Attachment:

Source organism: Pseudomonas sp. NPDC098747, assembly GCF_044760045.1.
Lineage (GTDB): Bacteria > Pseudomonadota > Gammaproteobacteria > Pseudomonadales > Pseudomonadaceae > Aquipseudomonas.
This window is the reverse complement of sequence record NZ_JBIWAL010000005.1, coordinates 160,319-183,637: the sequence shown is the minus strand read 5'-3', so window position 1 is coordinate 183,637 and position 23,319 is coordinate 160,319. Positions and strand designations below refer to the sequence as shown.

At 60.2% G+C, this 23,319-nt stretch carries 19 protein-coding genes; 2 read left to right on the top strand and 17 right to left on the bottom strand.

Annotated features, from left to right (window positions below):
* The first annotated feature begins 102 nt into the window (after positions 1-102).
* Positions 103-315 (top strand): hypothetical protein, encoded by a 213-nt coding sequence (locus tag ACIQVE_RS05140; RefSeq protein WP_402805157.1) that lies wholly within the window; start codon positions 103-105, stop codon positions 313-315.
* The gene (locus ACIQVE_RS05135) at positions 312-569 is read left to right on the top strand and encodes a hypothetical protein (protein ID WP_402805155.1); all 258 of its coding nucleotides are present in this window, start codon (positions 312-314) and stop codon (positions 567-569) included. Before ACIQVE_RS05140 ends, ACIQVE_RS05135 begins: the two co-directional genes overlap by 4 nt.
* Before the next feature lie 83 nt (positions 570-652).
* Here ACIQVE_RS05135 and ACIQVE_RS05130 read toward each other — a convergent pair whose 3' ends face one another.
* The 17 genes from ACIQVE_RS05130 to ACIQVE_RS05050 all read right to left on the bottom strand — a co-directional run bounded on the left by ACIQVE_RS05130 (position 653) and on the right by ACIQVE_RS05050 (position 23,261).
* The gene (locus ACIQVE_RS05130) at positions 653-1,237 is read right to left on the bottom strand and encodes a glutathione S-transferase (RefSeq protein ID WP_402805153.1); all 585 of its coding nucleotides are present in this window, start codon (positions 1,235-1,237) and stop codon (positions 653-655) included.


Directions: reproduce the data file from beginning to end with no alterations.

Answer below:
Source organism: Pseudomonas sp. NPDC098747, assembly GCF_044760045.1.
Lineage (GTDB): Bacteria > Pseudomonadota > Gammaproteobacteria > Pseudomonadales > Pseudomonadaceae > Aquipseudomonas.
This window is the reverse complement of sequence record NZ_JBIWAL010000005.1, coordinates 160,319-183,637: the sequence shown is the minus strand read 5'-3', so window position 1 is coordinate 183,637 and position 23,319 is coordinate 160,319. Positions and strand designations below refer to the sequence as shown.

At 60.2% G+C, this 23,319-nt stretch carries 19 protein-coding genes; 2 read left to right on the top strand and 17 right to left on the bottom strand.

Annotated features, from left to right (window positions below):
* The first annotated feature begins 102 nt into the window (after positions 1-102).
* Positions 103-315 (top strand): hypothetical protein, encoded by a 213-nt coding sequence (locus tag ACIQVE_RS05140; RefSeq protein WP_402805157.1) that lies wholly within the window; start codon positions 103-105, stop codon positions 313-315.
* The gene (locus ACIQVE_RS05135) at positions 312-569 is read left to right on the top strand and encodes a hypothetical protein (protein ID WP_402805155.1); all 258 of its coding nucleotides are present in this window, start codon (positions 312-314) and stop codon (positions 567-569) included. Before ACIQVE_RS05140 ends, ACIQVE_RS05135 begins: the two co-directional genes overlap by 4 nt.
* Before the next feature lie 83 nt (positions 570-652).
* Here ACIQVE_RS05135 and ACIQVE_RS05130 read toward each other — a convergent pair whose 3' ends face one another.
* The 17 genes from ACIQVE_RS05130 to ACIQVE_RS05050 all read right to left on the bottom strand — a co-directional run bounded on the left by ACIQVE_RS05130 (position 653) and on the right by ACIQVE_RS05050 (position 23,261).
* The gene (locus ACIQVE_RS05130) at positions 653-1,237 is read right to left on the bottom strand and encodes a glutathione S-transferase (RefSeq protein ID WP_402805153.1); all 585 of its coding nucleotides are present in this window, start codon (positions 1,235-1,237) and stop codon (positions 653-655) included.